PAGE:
Today we navigated halfway through the Caledonian Canal, from Inverness on Scotland’s east coast toward her Atlantic Coast to the west. The canal was constructed by the self-taught Scottish civil engineer Thomas Telford in the early nineteenth century; the government sponsored the project to aid the wars with revolutionary France. The canal was designed to enable a more rapid movement of British naval vessels from one coast to the other, while avoiding the stormy waters of Scotland’s northern shores. Construction was not completed until 1822, by which time the French had been defeated at Waterloo and the military purposes of the canal had given way to commercial use.

The Caledonian Canal links a series of natural lochs (or lakes) that lie in the Great Glen, a major geological fault that runs 100 kilometers (62 miles) across Scotland. Telford linked these natural bodies of water with just 35 kilometers (22 miles) of canal. One of these lochs, Loch Ness, is the largest body of fresh water in mainland Britain and is deeper than any part of the North Sea. Another, Loch Oich, is so shallow that a channel is regularly dredged to ensure sufficient draught for larger vessels. Lord of the Glens is the largest vessel to operate in the canal, having been modified to fit (just!) in the locks. There are twenty-nine in total, with some sequenced in “flights” of up to eight locks in succession, raising and lowering the passing ships as they transit the Great Glen.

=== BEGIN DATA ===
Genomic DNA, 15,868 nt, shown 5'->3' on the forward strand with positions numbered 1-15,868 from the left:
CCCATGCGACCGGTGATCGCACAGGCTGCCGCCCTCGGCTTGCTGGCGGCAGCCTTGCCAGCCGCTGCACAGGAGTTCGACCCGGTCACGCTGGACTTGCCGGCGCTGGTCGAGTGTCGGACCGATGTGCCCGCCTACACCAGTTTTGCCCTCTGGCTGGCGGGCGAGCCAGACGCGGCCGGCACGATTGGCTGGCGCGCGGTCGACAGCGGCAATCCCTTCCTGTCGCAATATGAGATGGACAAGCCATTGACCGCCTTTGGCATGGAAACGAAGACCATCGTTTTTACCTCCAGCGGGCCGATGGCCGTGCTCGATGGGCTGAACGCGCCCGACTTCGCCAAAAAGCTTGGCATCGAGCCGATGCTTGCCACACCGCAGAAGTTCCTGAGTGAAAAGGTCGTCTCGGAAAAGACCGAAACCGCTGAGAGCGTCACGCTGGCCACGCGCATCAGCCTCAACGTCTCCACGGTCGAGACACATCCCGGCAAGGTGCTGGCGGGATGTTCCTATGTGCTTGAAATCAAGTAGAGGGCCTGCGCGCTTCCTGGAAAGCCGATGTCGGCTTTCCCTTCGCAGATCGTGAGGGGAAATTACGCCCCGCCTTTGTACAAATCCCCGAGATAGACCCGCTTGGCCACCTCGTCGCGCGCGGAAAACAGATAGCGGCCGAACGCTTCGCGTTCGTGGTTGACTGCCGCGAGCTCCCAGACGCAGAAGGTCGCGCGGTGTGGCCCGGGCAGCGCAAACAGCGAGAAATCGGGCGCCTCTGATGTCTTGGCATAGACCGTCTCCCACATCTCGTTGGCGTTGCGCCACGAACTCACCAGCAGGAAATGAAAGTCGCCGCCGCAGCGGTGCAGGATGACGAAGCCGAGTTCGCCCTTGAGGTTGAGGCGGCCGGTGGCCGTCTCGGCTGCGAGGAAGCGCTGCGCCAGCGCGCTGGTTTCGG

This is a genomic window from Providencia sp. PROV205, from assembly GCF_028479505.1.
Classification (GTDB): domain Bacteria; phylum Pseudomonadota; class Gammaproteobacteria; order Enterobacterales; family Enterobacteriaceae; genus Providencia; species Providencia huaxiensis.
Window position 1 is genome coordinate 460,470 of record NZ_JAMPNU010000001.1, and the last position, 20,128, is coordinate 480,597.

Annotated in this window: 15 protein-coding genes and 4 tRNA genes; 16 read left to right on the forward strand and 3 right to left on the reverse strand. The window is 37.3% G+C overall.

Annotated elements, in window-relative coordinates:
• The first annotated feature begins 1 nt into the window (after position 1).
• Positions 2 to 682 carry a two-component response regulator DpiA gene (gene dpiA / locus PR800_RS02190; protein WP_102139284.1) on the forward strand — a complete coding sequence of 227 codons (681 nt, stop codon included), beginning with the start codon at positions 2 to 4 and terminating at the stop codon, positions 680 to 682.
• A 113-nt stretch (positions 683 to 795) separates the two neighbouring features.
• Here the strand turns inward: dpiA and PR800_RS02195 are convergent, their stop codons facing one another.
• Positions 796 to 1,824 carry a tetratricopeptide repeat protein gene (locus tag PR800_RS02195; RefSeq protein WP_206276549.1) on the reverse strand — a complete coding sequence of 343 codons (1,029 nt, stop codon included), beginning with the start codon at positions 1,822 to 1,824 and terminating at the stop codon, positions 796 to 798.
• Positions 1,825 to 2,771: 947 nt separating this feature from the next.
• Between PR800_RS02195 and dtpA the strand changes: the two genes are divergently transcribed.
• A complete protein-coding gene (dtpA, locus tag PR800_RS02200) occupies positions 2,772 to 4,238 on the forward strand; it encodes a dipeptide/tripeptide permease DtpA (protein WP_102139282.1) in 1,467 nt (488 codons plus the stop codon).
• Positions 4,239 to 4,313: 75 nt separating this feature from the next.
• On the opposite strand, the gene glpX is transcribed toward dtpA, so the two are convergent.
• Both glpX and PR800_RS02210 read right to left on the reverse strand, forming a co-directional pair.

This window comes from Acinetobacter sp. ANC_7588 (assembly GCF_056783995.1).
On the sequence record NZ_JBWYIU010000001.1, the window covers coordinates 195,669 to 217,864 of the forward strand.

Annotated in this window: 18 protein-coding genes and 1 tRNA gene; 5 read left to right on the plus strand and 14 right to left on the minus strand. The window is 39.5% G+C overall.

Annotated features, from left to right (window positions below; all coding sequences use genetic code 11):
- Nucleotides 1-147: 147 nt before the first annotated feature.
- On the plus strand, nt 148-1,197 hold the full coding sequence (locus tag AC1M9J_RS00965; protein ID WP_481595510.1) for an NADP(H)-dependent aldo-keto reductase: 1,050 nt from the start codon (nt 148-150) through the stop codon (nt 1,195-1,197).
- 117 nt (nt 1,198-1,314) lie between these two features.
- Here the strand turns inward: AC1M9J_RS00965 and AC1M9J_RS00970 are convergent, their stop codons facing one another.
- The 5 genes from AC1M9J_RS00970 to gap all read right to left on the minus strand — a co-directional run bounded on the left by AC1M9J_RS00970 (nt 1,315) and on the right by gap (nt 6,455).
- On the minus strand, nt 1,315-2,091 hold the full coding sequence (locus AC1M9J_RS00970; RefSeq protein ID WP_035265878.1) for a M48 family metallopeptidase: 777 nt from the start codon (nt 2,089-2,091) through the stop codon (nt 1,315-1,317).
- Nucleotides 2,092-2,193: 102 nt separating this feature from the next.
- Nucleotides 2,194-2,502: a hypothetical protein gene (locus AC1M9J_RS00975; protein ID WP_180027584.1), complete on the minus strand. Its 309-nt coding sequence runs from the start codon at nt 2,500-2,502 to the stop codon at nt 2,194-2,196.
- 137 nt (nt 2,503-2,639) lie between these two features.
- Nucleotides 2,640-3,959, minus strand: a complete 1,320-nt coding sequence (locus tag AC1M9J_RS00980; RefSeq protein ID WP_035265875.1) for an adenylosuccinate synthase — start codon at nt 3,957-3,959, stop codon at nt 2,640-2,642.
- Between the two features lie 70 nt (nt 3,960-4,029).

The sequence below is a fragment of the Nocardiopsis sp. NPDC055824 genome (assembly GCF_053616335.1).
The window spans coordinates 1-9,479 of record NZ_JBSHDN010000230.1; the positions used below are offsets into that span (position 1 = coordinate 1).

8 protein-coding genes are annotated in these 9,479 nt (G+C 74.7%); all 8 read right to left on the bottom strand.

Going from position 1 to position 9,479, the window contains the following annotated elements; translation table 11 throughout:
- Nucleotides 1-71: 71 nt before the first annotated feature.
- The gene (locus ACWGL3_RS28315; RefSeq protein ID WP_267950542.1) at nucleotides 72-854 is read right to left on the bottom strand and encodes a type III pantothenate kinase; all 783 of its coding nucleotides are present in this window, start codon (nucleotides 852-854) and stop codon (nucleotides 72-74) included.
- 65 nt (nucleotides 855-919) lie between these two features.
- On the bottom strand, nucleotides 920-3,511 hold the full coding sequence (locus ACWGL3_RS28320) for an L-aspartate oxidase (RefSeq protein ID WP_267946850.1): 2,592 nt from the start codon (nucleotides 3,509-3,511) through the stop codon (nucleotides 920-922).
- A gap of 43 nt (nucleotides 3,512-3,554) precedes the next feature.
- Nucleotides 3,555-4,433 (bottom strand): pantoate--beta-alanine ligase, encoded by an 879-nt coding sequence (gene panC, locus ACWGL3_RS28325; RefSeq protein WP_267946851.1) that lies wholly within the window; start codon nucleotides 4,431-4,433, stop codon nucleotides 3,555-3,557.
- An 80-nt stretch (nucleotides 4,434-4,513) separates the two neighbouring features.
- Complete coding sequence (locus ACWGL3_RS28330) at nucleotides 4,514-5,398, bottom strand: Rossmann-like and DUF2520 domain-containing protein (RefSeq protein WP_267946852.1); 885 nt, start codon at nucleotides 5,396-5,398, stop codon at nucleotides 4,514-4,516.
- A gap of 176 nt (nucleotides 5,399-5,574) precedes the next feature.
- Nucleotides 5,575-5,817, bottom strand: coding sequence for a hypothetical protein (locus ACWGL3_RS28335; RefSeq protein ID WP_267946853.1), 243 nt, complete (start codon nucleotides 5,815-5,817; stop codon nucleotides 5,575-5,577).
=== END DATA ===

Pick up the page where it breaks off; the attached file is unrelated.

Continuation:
The story of the 1745 Jacobite rebellion was a constant feature of our day, beginning with our visit to the Culloden battlefield, where hopes of reclaiming the British throne for the Stuarts were dashed in 1746. This was a turning point in both British history and the wider history of the Atlantic region. From here the commander of the victorious government forces, Augustus Duke of Cumberland, younger son of the king, moved west to avenge the Jacobites. He was determined to eliminate the threat to the Hanoverian dynasty once and for all by ridding mainland Britain of “treacherous” Catholic Gaels. What ensued has been described by some historians as an act of ethnic cleansing; within a generation, more Gaelic was spoken in Canada than in Scotland, as the land was cleared of its native population and replaced with more profitable sheep. On an afternoon hike to Kilchuiman burial ground, we saw the stone walls built to keep in the sheep and the bumps in the ground where the Highlanders formerly dwelt. The walls were reminiscent of the Bronze Age burial cairns we had visited in the morning at Clava Cairns.